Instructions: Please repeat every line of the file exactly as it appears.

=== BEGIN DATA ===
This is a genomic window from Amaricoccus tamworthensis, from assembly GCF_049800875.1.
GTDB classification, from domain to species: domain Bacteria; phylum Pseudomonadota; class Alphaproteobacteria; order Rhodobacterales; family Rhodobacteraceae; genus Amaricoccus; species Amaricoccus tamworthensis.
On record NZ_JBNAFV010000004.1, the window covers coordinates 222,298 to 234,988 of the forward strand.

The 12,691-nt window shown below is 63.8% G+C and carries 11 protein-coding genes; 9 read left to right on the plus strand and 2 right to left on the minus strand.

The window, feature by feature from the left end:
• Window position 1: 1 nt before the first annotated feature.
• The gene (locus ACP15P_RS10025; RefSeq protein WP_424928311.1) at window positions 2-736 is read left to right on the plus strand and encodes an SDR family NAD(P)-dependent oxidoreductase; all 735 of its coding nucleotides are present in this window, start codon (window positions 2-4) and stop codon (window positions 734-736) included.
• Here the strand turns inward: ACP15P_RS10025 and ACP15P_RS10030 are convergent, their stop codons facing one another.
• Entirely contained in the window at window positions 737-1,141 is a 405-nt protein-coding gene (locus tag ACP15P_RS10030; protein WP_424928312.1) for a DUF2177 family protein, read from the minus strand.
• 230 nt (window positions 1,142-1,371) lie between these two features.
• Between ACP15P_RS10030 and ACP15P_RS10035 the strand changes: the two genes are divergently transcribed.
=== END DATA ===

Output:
This is a genomic window from Amaricoccus tamworthensis, from assembly GCF_049800875.1.
GTDB classification, from domain to species: domain Bacteria; phylum Pseudomonadota; class Alphaproteobacteria; order Rhodobacterales; family Rhodobacteraceae; genus Amaricoccus; species Amaricoccus tamworthensis.
On record NZ_JBNAFV010000004.1, the window covers coordinates 222,298 to 234,988 of the forward strand.

The 12,691-nt window shown below is 63.8% G+C and carries 11 protein-coding genes; 9 read left to right on the plus strand and 2 right to left on the minus strand.

The window, feature by feature from the left end:
• Window position 1: 1 nt before the first annotated feature.
• The gene (locus ACP15P_RS10025; RefSeq protein WP_424928311.1) at window positions 2-736 is read left to right on the plus strand and encodes an SDR family NAD(P)-dependent oxidoreductase; all 735 of its coding nucleotides are present in this window, start codon (window positions 2-4) and stop codon (window positions 734-736) included.
• Here the strand turns inward: ACP15P_RS10025 and ACP15P_RS10030 are convergent, their stop codons facing one another.
• Entirely contained in the window at window positions 737-1,141 is a 405-nt protein-coding gene (locus tag ACP15P_RS10030; protein WP_424928312.1) for a DUF2177 family protein, read from the minus strand.
• 230 nt (window positions 1,142-1,371) lie between these two features.
• Between ACP15P_RS10030 and ACP15P_RS10035 the strand changes: the two genes are divergently transcribed.